I do fall back to English sometimes, but it has to require effort/initial resistance so that it is easier to just figure the meaning out from the context and just keep going instead of getting mired in reading English definitions. Ideally the use of English (or any another language) should only be used as the last resort for the words or characters that go over that initial resistance. I think relying on English translations is also an unnatural way to learn a language and it unnecessarily keeps you in a "translation mode" instead of just using the language directly. Also what do I do if I don't know the English word the dictionary suggests? Go read an English explanation of the English word while my goal is to learn Chinese?

I'm waveringly walking forward with the goal to learn to run. I don't need any more crutches hindering me and I'm slowly but steadily shedding the crutches (pinyin) that I still do need.

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On 1/14/2022 at 4:00 PM, Jan Finster said:

This looks like a nice DIY setup. You could consider selling it 😉

 

It is a nice setup @alantin!

 

I'm also a fan of "Using the Force" as much as possible rather than relying on crutches.  Or at least make it a little harder for yourself to reach for the crutch.  Your brain is so good at avoiding work that if you make it just a little harder, it might decide to learn the darn thing instead.

 

Although I did end up using a light-weight pop-over translator for Chinese wikipedia.  I surrendered, and now wikipedia is now usable. 

 

Your set-up reminds me of the transcrobe inline translations from @AntonOfTheWoods in the other thread.  That seems like it would be pretty useful, but I'm scared off from installing a heavy browser extension.  Plus in-lining reduces even the 1 second of work required for popping-over an unfamiliar word -- which might be too much a crutch.

 

wiki.thumb.png.a4d6cc7ddab8f9058d25062a35dc536e.png

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On 1/14/2022 at 10:00 AM, Jan Finster said:

This looks like a nice DIY setup. You could consider selling it 😉

 

It's a very small tweak to one of the CTA example scripts by Imron and it requires CTA to work. Sadly I'm not a programmer and I have no idea how much work it would require to make this into a standalone product.

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On 1/14/2022 at 11:07 AM, alantin said:

In most cases the context and the characters are more than enough to give the brain enough material to figure it out if you come across the word again and again and figuring out meaning while discarding all superfluous information is exactly what the brain is meant to do.

 

You certainly have high standards and I am glad it works for you. I believe learning from context works well if you focus on one topic (e.g. baking) and watch 20 videos on Youtube. Then of course you will pick up what "flour" etc means. However, I read a variety of sources, so to me, at my current level, this is totally unrealistic since I may re-encounter the unknown word only after several weeks or even months. By that time I would not even know I have encountered that word before unless I use LingQ and it shows me the yellow highlight (indicating I have encountered it before). To be honest I do not even remember the unknown words I have read 2 hours ago.... 😉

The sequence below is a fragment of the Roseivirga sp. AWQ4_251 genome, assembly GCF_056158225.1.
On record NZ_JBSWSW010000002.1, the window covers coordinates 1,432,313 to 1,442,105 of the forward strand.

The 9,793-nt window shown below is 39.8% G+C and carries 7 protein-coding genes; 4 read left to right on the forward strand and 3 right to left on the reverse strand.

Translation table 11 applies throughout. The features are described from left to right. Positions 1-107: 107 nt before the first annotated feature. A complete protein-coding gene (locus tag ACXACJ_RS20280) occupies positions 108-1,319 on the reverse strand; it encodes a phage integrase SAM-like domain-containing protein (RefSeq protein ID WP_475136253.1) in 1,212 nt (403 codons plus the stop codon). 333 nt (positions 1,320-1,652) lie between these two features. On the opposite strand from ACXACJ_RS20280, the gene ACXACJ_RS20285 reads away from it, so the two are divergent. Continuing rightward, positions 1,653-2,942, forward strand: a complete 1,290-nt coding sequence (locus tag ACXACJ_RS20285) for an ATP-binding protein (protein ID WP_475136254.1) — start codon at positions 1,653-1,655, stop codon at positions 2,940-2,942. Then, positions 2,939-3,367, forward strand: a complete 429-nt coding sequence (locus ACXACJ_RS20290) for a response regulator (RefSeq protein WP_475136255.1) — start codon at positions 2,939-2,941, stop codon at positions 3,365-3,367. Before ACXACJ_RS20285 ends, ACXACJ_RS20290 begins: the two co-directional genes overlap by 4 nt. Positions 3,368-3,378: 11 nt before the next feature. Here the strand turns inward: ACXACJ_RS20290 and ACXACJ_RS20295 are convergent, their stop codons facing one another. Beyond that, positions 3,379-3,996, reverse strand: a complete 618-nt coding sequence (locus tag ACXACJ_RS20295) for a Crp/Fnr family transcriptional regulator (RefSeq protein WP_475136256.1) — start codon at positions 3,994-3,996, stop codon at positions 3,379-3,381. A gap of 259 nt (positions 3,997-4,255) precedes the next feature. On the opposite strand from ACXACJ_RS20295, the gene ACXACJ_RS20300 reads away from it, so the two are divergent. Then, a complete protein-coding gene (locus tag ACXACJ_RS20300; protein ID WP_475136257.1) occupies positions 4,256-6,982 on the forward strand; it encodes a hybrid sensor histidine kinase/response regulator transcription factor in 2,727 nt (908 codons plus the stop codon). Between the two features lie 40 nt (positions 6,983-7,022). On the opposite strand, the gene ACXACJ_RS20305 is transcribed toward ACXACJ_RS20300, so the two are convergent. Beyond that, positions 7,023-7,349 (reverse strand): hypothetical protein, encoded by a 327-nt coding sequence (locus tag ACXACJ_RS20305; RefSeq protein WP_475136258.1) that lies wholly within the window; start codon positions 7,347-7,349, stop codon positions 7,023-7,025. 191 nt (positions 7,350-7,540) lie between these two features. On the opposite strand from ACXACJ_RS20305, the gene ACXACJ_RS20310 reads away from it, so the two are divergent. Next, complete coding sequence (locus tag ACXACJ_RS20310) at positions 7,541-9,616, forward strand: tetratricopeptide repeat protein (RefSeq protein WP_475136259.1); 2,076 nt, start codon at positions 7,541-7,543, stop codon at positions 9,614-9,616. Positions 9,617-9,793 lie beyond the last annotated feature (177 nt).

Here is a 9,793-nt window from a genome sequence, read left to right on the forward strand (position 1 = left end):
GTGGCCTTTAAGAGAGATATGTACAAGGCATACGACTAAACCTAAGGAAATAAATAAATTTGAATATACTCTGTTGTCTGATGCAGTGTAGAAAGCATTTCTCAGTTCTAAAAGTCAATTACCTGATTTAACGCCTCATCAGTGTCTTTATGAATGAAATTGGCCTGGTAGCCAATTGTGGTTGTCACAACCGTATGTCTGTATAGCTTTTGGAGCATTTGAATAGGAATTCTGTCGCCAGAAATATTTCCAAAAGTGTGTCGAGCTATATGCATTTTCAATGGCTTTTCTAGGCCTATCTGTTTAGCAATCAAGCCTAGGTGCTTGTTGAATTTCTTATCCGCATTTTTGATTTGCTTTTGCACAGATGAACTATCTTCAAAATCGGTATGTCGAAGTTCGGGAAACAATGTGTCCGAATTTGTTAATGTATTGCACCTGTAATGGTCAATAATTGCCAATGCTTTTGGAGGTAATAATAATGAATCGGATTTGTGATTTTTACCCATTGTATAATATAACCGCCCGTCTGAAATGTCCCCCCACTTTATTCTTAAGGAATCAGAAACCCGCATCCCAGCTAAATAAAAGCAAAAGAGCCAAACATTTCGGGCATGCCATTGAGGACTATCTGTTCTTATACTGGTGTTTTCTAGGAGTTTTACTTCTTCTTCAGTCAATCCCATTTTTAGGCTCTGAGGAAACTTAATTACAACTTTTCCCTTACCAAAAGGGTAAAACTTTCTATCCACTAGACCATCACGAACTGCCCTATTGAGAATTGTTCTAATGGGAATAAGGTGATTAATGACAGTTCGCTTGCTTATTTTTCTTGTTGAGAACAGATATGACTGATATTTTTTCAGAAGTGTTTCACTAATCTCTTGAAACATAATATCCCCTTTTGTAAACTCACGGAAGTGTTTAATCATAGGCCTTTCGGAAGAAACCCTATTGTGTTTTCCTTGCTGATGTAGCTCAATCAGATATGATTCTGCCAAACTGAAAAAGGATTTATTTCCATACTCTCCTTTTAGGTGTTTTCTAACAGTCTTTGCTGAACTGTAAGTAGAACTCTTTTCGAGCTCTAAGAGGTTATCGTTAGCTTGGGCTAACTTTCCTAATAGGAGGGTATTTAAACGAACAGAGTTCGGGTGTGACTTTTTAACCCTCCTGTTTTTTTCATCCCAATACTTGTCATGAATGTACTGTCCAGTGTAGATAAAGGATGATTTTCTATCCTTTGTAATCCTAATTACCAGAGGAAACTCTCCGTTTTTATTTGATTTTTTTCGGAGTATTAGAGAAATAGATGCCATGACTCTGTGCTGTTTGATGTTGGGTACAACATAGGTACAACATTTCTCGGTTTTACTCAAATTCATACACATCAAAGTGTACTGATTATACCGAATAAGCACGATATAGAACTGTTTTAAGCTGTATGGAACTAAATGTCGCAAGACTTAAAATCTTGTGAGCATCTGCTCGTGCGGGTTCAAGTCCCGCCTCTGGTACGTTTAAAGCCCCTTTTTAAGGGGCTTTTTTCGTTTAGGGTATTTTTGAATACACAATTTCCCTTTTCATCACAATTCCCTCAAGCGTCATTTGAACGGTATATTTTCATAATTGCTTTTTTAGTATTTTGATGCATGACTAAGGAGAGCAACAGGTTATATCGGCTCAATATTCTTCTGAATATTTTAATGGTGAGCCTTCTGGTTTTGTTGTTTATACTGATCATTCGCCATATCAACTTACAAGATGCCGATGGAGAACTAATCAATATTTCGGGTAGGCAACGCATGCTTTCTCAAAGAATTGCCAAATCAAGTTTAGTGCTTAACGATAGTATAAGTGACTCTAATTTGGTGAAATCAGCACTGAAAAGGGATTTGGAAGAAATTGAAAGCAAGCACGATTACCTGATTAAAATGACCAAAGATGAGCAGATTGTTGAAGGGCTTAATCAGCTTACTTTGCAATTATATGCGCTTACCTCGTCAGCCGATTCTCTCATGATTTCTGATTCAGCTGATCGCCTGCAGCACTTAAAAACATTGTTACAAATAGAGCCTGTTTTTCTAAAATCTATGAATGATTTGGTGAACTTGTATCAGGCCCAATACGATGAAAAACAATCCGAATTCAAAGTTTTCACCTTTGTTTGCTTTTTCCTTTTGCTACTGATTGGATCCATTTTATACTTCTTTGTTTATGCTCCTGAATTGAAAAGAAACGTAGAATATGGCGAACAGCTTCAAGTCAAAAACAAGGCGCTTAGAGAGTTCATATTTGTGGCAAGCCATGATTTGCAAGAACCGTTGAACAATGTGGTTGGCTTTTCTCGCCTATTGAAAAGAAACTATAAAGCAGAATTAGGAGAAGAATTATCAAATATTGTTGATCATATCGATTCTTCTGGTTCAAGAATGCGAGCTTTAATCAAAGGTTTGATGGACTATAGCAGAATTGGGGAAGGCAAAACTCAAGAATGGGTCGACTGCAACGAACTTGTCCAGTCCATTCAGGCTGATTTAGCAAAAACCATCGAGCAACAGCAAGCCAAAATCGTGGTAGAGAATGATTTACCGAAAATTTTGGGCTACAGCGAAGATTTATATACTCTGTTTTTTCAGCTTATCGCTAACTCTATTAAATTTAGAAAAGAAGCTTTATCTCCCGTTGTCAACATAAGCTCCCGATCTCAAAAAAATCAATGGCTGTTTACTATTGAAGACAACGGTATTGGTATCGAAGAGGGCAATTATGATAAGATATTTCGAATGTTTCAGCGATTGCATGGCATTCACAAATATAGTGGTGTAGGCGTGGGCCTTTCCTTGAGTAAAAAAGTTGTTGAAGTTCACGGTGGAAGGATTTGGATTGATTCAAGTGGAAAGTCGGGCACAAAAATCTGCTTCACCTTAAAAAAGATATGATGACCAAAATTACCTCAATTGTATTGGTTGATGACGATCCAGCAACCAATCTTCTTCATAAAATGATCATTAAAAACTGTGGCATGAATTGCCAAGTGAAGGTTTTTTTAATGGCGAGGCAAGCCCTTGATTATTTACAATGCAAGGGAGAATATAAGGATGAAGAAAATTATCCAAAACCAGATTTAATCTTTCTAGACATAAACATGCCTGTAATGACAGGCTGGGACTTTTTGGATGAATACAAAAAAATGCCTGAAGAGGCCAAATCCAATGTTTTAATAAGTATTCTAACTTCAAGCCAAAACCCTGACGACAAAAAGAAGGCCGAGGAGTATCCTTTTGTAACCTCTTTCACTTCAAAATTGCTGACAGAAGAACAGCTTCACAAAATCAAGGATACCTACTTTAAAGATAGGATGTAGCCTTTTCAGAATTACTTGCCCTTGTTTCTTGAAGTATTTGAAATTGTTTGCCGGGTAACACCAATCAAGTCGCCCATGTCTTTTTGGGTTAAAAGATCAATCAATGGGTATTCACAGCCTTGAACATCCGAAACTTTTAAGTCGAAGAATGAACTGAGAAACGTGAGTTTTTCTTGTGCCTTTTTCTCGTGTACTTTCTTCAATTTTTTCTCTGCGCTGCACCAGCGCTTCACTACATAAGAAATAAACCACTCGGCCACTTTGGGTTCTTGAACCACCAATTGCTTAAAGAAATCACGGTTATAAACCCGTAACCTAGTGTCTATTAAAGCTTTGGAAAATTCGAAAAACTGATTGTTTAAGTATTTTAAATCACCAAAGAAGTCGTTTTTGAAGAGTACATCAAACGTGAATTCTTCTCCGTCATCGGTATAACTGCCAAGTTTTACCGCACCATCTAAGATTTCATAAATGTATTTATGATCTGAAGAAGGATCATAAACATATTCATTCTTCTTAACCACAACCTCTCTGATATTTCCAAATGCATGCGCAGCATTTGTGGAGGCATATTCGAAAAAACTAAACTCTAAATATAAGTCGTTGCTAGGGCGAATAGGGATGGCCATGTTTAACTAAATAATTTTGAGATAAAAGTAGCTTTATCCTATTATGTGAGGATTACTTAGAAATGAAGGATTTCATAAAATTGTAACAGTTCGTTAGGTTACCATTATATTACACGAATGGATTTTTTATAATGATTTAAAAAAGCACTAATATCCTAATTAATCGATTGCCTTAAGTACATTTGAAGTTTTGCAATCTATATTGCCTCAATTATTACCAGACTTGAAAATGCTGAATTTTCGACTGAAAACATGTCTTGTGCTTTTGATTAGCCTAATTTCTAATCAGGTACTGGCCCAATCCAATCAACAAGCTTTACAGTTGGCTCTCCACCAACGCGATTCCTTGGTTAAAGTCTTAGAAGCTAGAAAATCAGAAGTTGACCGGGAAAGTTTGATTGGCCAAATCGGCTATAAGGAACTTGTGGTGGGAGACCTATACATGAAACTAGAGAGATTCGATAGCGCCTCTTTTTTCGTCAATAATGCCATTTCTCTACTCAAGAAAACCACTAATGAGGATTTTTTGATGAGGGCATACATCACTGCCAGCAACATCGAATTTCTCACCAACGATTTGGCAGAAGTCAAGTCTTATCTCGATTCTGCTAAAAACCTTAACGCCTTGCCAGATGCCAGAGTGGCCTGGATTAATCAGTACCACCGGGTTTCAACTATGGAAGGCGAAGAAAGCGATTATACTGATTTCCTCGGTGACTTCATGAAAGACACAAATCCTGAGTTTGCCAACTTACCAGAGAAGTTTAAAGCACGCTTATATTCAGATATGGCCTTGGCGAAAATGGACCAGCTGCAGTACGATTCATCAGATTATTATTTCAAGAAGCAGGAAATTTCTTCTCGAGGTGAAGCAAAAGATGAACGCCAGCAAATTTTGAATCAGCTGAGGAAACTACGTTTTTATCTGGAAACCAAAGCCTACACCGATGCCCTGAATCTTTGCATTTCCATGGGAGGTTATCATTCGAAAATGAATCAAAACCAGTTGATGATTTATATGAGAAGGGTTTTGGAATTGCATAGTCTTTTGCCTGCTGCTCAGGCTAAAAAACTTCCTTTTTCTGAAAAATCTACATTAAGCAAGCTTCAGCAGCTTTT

I have read hundreds of books in English and worked in the UK for several years. However, even in English, there are occasional words that I would not easily have learned from context. One example is the word "lugubrious", which I did not know. Let us imagine you encounter the following sentences:

  • All we can see now is a lugubrious old man
  • I feel the lugubrious ascent of disgrace
  • The screenplay and direction are lugubrious
  • His face looked even more lugubrious than usual

(all sentences are from example sentences found online)

Now, can you pinpoint the exact meaning of "lugubrious" or do you just have a vague gut feeling what it could mean (positive, negative, etc)? (of course I use Eng-Eng dictionaries)

 

On 1/14/2022 at 11:07 AM, alantin said:

Also what do I do if I don't know the English word the dictionary suggests? Go read an English explanation of the English word while my goal is to learn Chinese?

 

I do and I have actually learned some useful English vocabulary, because I am studying Chinese (I only use ZH-Eng, and not Zh-German). 

 

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On 1/14/2022 at 6:18 PM, phills said:

Your set-up reminds me of the transcrobe inline translations from @AntonOfTheWoods in the other thread.